During the Victorian era, it became traditional for publishers of newspapers and magazines to print ghost stories during the Christmas season for chilling winter reading by the fireside or candlelight. Now for the first time thirteen of these tales are collected here, including a wide range of stories from a diverse group of authors, some well-known, others anonymous or forgotten. Readers whose only previous experience with Victorian Christmas ghost stories has been Charles Dickens’s “A Christmas Carol” will be surprised and delighted at the astonishing variety of ghostly tales in this volume.
My first thought as I started reading this – a story aimed at Victorian children – was that the writing shines a sorry light on the state of today’s education. I doubt many children today would be able to pass a reading comprehension quiz based on this story, purely based on the vocabulary. I could be wrong, but the writing here is certainly more sophisticated than that of most of today’s books aimed at adults.
How Peter Parley Laid a Ghost by Anonymous was better than Conan Doyle’s Captain of the Pole-Star; more interesting, amusing, and frankly, better written. But it’s still not a true ghost story; it’s a morality tale aimed at the folly of superstition. In this context, it’s a brilliant story; in the context of a spooky ghost story … not so much.
When newly-divorced Ivy Perkins buys an old farmhouse sight unseen, she is definitely looking for a change in her life. The Four Roses, as the farmhouse is called, is a labor of love—but Ivy didn't bargain on just how much labor. The previous family left so much furniture and so much junk, that it's a full-time job sorting through all of it.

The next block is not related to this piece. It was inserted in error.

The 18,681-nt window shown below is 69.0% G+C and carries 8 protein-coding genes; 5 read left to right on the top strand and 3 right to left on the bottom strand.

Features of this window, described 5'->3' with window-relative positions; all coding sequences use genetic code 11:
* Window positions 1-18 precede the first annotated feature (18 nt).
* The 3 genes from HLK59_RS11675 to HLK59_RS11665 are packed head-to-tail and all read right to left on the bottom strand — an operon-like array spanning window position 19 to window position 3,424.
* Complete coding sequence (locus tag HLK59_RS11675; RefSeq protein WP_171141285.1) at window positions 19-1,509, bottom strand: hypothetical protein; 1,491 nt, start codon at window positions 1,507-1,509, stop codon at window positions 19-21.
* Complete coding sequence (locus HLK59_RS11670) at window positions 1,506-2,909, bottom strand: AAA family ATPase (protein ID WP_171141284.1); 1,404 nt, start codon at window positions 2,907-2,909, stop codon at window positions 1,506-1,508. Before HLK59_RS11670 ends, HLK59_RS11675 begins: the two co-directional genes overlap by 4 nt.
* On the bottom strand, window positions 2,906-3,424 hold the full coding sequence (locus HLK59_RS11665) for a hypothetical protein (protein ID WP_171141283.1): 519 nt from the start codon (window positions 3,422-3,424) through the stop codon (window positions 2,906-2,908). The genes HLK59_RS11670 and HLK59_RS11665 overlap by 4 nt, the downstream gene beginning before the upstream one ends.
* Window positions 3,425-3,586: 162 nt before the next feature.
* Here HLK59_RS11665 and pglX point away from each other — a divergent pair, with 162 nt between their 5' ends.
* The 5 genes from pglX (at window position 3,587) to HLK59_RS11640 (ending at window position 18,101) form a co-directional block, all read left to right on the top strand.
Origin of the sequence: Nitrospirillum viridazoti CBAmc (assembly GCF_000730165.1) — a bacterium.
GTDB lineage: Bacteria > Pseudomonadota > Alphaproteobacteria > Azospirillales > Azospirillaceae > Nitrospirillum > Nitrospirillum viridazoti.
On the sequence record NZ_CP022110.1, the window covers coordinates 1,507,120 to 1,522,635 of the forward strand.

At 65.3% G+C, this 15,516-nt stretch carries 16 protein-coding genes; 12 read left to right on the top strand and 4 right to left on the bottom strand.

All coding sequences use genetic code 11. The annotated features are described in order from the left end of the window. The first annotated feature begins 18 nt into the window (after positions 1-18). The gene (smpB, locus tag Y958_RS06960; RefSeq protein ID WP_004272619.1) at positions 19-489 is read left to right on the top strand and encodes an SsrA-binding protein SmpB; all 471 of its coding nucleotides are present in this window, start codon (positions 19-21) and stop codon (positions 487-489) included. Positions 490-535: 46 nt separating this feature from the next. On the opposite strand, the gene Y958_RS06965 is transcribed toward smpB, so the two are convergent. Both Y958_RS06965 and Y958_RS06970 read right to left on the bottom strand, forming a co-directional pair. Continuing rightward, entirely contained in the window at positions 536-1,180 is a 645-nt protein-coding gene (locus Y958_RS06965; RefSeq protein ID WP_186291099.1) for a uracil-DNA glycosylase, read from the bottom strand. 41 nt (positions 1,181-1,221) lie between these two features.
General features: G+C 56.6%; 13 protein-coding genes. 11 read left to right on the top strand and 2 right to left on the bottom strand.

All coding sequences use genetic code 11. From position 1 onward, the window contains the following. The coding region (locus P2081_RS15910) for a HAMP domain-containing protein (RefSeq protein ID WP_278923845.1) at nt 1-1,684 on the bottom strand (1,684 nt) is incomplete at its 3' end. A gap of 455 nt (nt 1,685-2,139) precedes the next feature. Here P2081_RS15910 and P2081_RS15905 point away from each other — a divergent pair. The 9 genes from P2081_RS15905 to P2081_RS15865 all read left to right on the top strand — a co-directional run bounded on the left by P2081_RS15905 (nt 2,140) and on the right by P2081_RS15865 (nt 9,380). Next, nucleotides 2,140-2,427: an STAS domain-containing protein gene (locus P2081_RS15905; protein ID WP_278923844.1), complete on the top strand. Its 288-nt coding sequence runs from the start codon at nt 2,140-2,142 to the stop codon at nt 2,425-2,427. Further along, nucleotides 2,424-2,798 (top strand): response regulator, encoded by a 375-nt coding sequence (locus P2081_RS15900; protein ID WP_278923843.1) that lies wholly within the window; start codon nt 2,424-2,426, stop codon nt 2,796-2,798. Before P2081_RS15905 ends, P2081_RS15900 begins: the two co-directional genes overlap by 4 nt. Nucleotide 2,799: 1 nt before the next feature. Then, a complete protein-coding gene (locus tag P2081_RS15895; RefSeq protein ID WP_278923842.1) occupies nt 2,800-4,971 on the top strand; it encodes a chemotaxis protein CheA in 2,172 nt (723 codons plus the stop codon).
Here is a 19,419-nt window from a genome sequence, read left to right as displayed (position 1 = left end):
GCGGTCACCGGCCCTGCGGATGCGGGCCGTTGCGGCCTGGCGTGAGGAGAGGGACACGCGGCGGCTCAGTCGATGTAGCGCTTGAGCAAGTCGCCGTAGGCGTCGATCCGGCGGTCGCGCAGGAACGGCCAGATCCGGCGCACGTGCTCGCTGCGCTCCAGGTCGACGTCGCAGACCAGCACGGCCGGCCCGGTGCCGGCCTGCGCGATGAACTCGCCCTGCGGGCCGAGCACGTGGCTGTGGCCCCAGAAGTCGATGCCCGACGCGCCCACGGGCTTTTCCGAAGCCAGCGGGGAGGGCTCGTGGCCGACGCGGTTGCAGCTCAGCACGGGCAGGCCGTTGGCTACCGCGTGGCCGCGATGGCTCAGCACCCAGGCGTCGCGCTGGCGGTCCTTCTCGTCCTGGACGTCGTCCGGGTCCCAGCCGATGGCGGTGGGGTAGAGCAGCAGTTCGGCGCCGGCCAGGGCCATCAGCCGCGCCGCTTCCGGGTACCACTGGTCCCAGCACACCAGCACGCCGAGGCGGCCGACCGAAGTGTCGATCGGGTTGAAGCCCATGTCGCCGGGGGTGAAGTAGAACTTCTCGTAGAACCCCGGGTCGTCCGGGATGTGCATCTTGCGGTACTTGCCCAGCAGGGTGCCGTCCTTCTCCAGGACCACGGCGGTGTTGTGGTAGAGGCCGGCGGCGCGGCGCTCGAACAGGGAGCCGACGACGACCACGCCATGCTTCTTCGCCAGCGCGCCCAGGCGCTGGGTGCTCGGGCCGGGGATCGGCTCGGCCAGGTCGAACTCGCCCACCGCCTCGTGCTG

At the top of a closet, Ivy finds an old Santa suit—beautifully made and decades old. In the pocket of a suit she finds a note written in a childish hand: it's from a little girl who has one Christmas wish, and that is for her father to return home from the war. This discovery sets Ivy off on a mission. Who wrote the note? Did the man ever come home? What mysteries did the Rose family hold?
Ivy's quest brings her into the community, at a time when all she wanted to do was be left alone and nurse her wounds. But the magic of Christmas makes miracles happen, and Ivy just might find more than she ever thought possible: a welcoming town, a family reunited, a mystery solved, and a second chance at love.
This book had a dubious beginning with a main character that was flat and wooden, a romantic interest that was a little bit too forward at the start, and a charming house, dog, fabulous Christmas decorations, and lovely small-town friendliness holding it together.